Much fanfare accompanied the introduction in 2017 of the mandatory disclosure of gender pay gaps by UK enterprises employing 250 or more people. Many equality campaigners hoped that obliging these firms to report the differences in the median salaries and bonuses awarded to male and female staff would expose them to such scrutiny that they’d have to make big improvements.
“The gender pay gap reporting provisions are likely to do more for pay parity in five years than equal pay legislation has done in 45 years,” an Allen & Overy employment lawyer predicted in The Guardian at the time they came into force.
But government figures published five years after the Equality Act 2010 (Specific Duties and Public Authorities) Regulations 2017 took effect suggest that little progress has been achieved.
Men are paid more than women, on average, in 79.5% of companies, compared with 77.2% in 2017, according to an FT analysis of the data. Over the same period, the average pay gap has also widened slightly: men’s median hourly pay is 12.2% more than that of women, compared with 11.9% in 2017.
Other studies suggest that the “true” gender pay gap could be closer to 40%, says Dr Michelle Tessaro, a researcher specialising in gender equity at Cranfield School of Management.
“Women are often obviously working for lower wages, but they’re also working part-time or taking career breaks,” she explains. “That can influence their retirement with much lower pensions too.”
Gender pay gaps at the UK’s largest employers
The nation’s biggest companies have always tended to have narrower pay gaps than those prevalent among SMEs. But have they been quicker to improve?
Looking at the 50 companies included in the official data with headcounts exceeding 20,000 – including household names such as Greggs and Lloyds Bank – little has changed overall. Of those firms, 39 pay men more on average. Three of them have gender pay gaps that favour women. At the other eight – including McDonald’s, Lidl and Jaguar Land Rover – the difference is negligible.
Since reporting began, 29 of the firms have reduced their median hourly pay gaps. But at 14 the disparities have worsened.
Companies lagging behind
The largest median hourly pay gaps are seen among banks. At 40.9%, Lloyds Bank’s is the widest, down only 1.8 percentage points from 2017. Its parent company, Lloyds Banking Group, has the second-largest gap, with men paid 34.8% more on average. NatWest, Barclays and HBOS all have pay gaps of around a third.
Female bankers have it worst when it comes to bonuses. At NatWest, for instance, male employees received a median bonus that was nearly double that of their female counterparts last year. Only Lloyds has significantly corrected this, bringing the bonus gap down by a fifth since 2017. Nonetheless, it’s still 41.7% in favour of men.
The disparity is down to the fact that more senior banking roles are still occupied by men, the banks explained in separate statements accompanying the statistics.
Another big employer with a wide median pay gap is British Airways, with 32% – up from 10% in 2017. BA has yet to comment on the figures.
On the other hand, some large businesses have performed well. Greggs, for instance, closed its gap by 15 percentage points this year to 2.8%. Lidl and Greene King have never had significant differences in median pay between the genders. Meanwhile, Tesco, Asda and Nando’s reported comparatively small gaps of less than 10%.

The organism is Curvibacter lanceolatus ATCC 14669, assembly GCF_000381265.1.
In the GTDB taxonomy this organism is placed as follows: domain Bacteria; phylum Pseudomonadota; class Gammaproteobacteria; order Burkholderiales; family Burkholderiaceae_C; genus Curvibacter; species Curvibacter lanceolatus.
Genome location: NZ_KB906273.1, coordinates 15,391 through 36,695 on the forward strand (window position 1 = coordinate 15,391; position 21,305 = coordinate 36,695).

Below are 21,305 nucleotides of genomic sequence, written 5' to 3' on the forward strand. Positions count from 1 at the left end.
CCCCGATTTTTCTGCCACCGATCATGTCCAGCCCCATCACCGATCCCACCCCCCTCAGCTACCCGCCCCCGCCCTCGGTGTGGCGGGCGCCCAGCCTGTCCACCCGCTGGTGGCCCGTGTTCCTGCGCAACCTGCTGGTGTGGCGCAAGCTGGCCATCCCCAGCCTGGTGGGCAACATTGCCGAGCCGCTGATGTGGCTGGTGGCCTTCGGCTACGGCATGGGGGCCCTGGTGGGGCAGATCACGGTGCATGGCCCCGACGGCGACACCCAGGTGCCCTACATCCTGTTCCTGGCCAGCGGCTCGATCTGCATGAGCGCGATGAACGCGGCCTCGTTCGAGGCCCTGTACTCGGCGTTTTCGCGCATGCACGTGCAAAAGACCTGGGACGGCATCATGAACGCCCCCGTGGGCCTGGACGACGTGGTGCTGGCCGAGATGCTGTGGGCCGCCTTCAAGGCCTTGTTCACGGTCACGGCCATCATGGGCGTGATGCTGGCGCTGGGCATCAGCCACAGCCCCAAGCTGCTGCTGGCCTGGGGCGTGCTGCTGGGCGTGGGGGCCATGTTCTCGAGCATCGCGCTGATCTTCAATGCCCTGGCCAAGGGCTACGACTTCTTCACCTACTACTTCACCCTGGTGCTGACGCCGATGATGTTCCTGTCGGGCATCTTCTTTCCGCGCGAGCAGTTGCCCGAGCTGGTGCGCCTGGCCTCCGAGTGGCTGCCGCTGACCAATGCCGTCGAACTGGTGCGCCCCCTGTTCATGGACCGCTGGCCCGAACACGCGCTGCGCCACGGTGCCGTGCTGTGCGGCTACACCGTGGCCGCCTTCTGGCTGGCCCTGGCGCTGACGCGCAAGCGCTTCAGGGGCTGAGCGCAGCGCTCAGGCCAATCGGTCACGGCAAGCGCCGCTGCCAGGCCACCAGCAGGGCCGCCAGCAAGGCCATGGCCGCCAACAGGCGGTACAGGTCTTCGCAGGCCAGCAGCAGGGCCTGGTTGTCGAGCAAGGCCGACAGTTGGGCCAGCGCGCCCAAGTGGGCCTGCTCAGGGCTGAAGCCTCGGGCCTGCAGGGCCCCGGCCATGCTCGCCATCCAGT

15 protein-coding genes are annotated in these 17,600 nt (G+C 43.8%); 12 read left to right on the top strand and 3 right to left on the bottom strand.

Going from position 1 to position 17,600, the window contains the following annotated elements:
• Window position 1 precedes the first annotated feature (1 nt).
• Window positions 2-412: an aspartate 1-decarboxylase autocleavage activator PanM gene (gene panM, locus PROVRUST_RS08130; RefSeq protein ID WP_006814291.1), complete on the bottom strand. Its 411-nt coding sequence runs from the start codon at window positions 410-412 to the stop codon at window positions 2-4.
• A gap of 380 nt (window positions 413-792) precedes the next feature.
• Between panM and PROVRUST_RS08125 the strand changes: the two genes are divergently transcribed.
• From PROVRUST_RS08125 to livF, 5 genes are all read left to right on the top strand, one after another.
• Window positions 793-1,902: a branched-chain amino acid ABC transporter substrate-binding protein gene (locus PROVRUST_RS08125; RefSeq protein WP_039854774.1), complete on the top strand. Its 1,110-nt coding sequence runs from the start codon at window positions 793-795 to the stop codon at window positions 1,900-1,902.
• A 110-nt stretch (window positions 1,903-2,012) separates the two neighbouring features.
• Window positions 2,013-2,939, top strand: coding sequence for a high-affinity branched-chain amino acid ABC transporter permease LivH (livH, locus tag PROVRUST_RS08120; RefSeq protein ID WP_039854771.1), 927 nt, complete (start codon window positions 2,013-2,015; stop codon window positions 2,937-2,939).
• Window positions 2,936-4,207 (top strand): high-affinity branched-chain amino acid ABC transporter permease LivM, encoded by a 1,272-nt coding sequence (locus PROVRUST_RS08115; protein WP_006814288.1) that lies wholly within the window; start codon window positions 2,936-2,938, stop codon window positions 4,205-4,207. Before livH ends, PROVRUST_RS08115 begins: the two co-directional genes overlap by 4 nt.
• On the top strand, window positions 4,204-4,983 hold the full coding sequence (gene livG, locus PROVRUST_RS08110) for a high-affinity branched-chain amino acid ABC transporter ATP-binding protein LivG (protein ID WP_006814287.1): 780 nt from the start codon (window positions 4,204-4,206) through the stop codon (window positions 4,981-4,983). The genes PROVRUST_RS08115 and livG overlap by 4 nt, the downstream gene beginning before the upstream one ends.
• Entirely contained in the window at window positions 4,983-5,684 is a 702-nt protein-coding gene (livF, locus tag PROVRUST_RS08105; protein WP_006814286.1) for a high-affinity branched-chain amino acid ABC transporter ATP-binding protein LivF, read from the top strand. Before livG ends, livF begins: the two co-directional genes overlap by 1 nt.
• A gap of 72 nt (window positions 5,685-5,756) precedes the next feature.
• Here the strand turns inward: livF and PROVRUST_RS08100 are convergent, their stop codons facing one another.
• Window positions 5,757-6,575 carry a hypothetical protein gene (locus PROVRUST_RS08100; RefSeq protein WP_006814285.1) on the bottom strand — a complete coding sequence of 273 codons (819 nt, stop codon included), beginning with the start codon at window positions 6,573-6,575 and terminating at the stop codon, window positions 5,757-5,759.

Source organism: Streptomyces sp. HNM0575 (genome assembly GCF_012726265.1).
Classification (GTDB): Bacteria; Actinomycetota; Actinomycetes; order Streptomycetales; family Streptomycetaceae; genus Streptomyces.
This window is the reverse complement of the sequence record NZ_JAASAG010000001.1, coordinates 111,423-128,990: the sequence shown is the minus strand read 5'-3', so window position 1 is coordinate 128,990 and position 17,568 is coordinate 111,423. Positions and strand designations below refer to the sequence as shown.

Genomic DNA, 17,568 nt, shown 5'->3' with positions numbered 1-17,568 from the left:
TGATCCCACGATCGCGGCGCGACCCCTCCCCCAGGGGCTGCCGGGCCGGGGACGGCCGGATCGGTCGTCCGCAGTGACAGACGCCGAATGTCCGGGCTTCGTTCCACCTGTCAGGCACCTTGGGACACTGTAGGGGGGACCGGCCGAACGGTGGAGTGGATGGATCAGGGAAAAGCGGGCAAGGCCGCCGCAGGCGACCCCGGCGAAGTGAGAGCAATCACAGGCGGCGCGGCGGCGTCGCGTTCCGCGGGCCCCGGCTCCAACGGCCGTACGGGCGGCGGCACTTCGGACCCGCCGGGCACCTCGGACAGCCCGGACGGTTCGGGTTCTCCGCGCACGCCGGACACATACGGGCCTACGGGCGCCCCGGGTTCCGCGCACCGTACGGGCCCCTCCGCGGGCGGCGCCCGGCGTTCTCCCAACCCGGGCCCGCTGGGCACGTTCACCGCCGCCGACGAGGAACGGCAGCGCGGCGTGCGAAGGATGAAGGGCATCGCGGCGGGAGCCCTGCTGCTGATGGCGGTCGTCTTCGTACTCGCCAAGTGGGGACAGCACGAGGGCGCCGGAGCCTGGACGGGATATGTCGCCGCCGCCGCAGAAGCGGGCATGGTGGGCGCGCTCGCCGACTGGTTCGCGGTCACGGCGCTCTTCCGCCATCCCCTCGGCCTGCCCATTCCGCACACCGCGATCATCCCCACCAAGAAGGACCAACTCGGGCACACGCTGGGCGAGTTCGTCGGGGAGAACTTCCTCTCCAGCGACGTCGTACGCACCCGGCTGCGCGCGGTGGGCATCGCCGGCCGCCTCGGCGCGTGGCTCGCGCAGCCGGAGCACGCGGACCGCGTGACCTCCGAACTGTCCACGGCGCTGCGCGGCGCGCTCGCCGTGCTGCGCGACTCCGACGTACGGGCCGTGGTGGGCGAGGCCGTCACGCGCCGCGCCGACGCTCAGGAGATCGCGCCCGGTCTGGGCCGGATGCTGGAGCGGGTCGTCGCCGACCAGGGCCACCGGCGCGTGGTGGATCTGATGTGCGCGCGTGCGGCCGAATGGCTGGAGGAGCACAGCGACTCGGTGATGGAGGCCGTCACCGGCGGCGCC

The three large businesses that have a pay gap favouring women are Openreach, DHL Services and NHS Professionals. Openreach has been a notable outlier in this respect for years, although its gap has narrowed from -21.3% to -3% since 2017. This bucks the trend set by its parent company, BT Group, which has a median hourly gap of 13.3% overall.
How can companies close the gender pay gap?
What’s becoming clear is that transparency alone is not enough to move the needle.
Tessaro attributes recent advances in women’s average pay mostly to greater female representation at middle management level. We’ve already seen much of the impact of this change, she argues, which means that companies need to try something new.
Tessaro thinks that “the gender pay gap is not really moving now because women are still underrepresented in the most senior management positions. Attention needs to go into how they can move into these big-paying roles.”
PwC acknowledged this factor in the report accompanying its latest disclosures, stating: “All our pay gaps are driven by underrepresentation of the relevant population in senior roles.”
The task of putting more women into the best-paid leadership positions clearly remains a challenge. Across the largest 50 employers, the average number of female employees in the top quartile for pay has decreased by 1.5 percentage points since 2017.
“That really speaks to talent management and executive succession planning in particular,” Tessaro says. “The education gap has been fixed for 20 years. Women are entering the jobs market with equal rights to men, yet they continue to drop out, especially as you get into that top 10% of earners.”
She adds: “We must recognise that women’s and men’s experiences at work, especially when it comes to career advancement, are very different. Women still aren’t getting the same development opportunities – for instance, ‘stretch’ assignments, overseas postings and critical P&L experience. This really restricts their ability to move up to the most senior levels.”